In the United States, responsibility and funding for school programs, buildings, and land comes primarily from state and local agencies. For this reason, the US Department of Education (ED) has limited powers in the areas of school infrastructure, sustainability, environmental justice, and climate. Nonetheless, ED continues to think creatively about how it can spur action and build leadership capacity to make all schools healthy and sustainable 21st century environments that provide learning for environmental sustainability. ED can expand on these efforts by inspiring school partner organizations and developing shared messages across the country for what makes a healthy and sustainable school.
Today, we are thrilled to invite national, regional and local nonprofits, foundations, corporations and community organizations to share bold commitments to advance school sustainability, encompassing infrastructure, health , environmental sustainability education, climate and environmental justice in America. By May 31, we are asking organizations and entities to complete a online form to share how they will advance at least one of these infrastructure and sustainability priorities:
- Priority #1: Ensure equitable access to healthy, safe and sustainable 21st century physical learning environments.
- Priority #2: Develop, maintain and provide environmental sustainability learning, such as climate literacy, green workforce development and outdoor learning.
- Priority 3: Build capacity for infrastructure, sustainability, environmental justice, climate change mitigation and adaptation in schools.
Those making pledges are encouraged to address at least one of the following parameters in their pledge submission:
- Environmental Justice: How does your engagement consider and take action to promote environmental justice, so that all students have equitable access to safe, healthy, sustainable and modern school environments and engaging education about environmental sustainability?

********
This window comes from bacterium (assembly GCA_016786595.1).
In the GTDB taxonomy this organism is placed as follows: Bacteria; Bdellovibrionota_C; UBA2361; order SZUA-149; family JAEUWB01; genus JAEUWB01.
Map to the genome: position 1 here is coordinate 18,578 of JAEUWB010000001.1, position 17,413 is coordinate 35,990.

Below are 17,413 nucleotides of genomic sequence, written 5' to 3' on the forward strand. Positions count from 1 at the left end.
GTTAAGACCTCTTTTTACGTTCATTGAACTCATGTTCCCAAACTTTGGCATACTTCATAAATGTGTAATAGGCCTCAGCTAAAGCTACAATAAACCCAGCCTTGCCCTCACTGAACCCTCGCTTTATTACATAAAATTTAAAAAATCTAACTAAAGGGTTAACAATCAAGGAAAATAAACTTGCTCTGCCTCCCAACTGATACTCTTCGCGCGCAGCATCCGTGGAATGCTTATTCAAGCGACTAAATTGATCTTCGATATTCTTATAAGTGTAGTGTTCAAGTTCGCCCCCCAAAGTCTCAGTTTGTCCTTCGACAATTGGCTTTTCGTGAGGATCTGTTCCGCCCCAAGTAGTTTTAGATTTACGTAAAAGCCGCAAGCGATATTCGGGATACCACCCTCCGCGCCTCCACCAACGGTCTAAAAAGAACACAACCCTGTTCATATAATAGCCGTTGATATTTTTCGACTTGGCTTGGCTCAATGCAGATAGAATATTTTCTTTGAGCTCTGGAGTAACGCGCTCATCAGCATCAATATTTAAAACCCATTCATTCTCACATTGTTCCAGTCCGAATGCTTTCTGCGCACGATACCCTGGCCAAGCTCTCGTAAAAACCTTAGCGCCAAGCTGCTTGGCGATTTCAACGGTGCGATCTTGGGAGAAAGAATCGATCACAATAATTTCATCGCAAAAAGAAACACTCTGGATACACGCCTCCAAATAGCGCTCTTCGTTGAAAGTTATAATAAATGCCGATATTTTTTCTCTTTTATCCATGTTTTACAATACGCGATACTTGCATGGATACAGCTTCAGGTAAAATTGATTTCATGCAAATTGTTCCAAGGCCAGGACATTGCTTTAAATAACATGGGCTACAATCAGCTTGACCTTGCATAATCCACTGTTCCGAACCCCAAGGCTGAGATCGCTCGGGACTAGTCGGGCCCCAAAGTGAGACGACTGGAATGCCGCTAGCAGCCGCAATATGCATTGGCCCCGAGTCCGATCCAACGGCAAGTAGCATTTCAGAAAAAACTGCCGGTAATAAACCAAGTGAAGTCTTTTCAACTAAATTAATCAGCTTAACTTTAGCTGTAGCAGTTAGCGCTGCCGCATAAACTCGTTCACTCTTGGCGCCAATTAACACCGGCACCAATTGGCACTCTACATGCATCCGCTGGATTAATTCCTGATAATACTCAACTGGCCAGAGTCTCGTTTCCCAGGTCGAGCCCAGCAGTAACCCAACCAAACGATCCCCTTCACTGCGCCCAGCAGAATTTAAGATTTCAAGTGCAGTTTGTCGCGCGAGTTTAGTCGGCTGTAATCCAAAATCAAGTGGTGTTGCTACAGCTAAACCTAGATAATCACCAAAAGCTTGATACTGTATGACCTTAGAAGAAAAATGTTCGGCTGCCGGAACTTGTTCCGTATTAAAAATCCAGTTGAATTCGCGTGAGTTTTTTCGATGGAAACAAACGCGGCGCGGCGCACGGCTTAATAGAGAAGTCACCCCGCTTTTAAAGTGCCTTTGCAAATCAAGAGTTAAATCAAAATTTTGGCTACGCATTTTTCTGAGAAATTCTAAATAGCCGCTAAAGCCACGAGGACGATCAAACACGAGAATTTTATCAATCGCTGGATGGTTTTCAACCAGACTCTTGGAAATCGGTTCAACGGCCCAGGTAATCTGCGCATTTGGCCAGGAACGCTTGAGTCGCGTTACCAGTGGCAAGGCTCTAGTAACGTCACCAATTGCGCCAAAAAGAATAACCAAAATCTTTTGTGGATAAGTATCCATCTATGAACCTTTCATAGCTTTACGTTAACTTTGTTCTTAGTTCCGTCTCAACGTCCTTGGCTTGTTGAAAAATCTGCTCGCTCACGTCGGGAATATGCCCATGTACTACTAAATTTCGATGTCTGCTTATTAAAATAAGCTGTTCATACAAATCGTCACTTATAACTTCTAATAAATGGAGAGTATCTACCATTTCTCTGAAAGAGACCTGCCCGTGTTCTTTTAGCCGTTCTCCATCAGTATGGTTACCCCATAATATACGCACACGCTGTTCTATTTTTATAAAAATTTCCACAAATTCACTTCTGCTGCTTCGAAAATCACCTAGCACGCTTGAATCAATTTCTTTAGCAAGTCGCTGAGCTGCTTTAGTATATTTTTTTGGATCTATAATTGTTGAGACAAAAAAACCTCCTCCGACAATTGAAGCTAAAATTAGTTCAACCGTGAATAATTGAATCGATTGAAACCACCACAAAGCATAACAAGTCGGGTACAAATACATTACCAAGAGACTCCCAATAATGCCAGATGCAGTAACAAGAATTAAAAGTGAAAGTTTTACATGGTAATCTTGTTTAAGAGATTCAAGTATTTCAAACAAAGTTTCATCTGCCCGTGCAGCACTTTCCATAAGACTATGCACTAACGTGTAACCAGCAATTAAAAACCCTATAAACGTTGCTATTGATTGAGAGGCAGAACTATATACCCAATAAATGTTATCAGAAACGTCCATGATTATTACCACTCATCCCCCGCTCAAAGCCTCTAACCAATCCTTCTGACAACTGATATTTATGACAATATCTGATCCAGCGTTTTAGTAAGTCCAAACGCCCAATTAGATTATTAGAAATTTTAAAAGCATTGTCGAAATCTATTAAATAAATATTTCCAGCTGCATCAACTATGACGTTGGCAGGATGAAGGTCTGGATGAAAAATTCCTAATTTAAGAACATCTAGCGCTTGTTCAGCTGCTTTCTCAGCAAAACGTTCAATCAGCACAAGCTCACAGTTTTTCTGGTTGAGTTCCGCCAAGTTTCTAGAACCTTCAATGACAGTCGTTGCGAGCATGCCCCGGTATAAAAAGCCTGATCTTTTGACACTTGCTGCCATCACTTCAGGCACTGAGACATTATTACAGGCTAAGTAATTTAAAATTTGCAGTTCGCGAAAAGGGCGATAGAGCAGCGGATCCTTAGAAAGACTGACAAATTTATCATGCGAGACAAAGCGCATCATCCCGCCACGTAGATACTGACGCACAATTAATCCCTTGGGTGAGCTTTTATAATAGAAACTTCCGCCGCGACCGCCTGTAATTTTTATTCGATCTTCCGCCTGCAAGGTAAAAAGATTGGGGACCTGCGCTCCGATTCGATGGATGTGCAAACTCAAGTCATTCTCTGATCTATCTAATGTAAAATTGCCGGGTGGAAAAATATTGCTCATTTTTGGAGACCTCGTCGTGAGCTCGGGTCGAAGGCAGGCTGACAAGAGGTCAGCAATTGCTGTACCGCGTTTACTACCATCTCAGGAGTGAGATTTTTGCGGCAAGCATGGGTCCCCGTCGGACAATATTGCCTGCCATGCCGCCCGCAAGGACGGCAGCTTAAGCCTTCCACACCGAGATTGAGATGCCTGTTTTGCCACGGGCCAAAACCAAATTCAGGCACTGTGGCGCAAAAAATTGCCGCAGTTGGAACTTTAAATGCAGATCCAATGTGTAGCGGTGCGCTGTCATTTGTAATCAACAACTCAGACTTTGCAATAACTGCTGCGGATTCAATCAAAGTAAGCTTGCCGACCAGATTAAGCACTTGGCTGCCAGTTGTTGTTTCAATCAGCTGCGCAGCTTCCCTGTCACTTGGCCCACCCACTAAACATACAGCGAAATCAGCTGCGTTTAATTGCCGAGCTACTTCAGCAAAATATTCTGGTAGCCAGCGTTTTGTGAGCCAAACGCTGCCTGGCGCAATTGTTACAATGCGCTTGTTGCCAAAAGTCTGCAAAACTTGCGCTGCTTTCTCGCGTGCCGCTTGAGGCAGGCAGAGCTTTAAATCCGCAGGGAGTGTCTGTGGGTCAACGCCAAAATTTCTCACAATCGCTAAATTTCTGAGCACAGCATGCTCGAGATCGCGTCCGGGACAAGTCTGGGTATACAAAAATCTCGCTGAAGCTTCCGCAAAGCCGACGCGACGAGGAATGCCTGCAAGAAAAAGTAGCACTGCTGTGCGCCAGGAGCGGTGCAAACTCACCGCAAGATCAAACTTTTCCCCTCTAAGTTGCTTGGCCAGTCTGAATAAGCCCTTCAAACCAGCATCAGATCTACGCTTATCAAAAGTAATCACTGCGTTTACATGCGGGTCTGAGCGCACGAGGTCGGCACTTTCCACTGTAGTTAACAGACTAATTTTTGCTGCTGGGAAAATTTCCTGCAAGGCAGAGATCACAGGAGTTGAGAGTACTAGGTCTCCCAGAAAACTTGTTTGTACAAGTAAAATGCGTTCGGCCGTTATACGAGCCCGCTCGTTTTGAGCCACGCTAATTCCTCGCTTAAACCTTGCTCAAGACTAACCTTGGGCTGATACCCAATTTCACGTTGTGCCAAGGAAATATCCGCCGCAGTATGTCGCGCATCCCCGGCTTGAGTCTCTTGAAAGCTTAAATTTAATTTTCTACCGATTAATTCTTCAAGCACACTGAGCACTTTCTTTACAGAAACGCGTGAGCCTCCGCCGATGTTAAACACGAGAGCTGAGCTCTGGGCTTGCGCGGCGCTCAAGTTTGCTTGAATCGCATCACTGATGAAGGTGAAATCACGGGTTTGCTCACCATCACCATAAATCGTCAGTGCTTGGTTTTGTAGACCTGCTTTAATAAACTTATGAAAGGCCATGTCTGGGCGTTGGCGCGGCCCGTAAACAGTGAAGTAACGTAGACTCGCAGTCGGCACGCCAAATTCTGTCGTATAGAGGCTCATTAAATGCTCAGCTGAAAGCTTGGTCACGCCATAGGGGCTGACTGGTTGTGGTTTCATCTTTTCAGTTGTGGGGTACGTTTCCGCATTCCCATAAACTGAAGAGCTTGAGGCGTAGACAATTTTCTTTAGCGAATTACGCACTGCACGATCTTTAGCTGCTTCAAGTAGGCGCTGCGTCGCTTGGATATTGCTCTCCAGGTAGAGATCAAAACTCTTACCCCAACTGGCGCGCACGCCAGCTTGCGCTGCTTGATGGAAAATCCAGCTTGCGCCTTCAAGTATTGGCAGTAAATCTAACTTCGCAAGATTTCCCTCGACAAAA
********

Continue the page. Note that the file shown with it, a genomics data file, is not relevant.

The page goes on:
- Health: How does this work ensure access to sustainable school buildings and grounds that are healthy learning environments?
- Climate action: How does this effort help education leaders understand their role and take action on climate issues, including mitigation, adaptation and climate education?
- Capacity Building: How does this work strengthen the ability of school districts and state education agencies to continuously improve school environments and learning for environmental sustainability?
- Data collection and standardization: How will your engagement advance the collection and standardization of infrastructure and sustainability data, with the goal of developing informed and equitable policies?
- Transparency and goal setting: How do you plan to achieve the results? What is the unit of change and why do you think your approach will work?
Examples of commitments could include:
- Plans to strengthen environmental, sustainability and climate education in X number of schools nationwide by doing Y of Z.
- A partnership to provide indoor air quality technical assistance to X number of school districts each year for Y years.
- A commitment of Y dollars toward a specific school infrastructure goal that mitigates climate change, reduces utility costs, and improves health and learning outcomes.
- A proposal for X practices to Y schools that will allow for more healthy, nutritious, local products grown by the students in the cafeterias.
- A commitment of X dollars in Y community(ies) in support of some or all of the following: infrastructure, environmental justice, health, climate, or whole-school sustainability.
At the time of our US Department of Education Green Ribbon Schools Awards ceremony on July 25, ED will be sharing bold new commitments through a variety of communication mediums. Take on the challenge of school infrastructure and sustainability by making a commitment Today!